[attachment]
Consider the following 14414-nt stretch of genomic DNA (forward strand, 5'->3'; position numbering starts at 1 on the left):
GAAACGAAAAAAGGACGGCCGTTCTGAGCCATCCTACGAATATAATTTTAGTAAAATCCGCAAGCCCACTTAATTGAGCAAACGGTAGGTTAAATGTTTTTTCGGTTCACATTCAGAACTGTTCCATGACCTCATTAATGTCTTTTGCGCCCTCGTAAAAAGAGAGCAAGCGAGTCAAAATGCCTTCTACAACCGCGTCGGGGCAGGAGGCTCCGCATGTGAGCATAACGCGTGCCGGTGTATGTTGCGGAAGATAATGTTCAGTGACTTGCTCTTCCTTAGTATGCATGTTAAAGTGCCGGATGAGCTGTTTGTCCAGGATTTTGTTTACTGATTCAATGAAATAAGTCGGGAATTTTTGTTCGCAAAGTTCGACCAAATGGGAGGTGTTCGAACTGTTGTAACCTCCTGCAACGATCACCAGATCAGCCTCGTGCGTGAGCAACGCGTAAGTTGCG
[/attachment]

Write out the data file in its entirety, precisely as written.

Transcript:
Consider the following 14414-nt stretch of genomic DNA (forward strand, 5'->3'; position numbering starts at 1 on the left):
GAAACGAAAAAAGGACGGCCGTTCTGAGCCATCCTACGAATATAATTTTAGTAAAATCCGCAAGCCCACTTAATTGAGCAAACGGTAGGTTAAATGTTTTTTCGGTTCACATTCAGAACTGTTCCATGACCTCATTAATGTCTTTTGCGCCCTCGTAAAAAGAGAGCAAGCGAGTCAAAATGCCTTCTACAACCGCGTCGGGGCAGGAGGCTCCGCATGTGAGCATAACGCGTGCCGGTGTATGTTGCGGAAGATAATGTTCAGTGACTTGCTCTTCCTTAGTATGCATGTTAAAGTGCCGGATGAGCTGTTTGTCCAGGATTTTGTTTACTGATTCAATGAAATAAGTCGGGAATTTTTGTTCGCAAAGTTCGACCAAATGGGAGGTGTTCGAACTGTTGTAACCTCCTGCAACGATCACCAGATCAGCCTCGTGCGTGAGCAACGCGTAAGTTGCG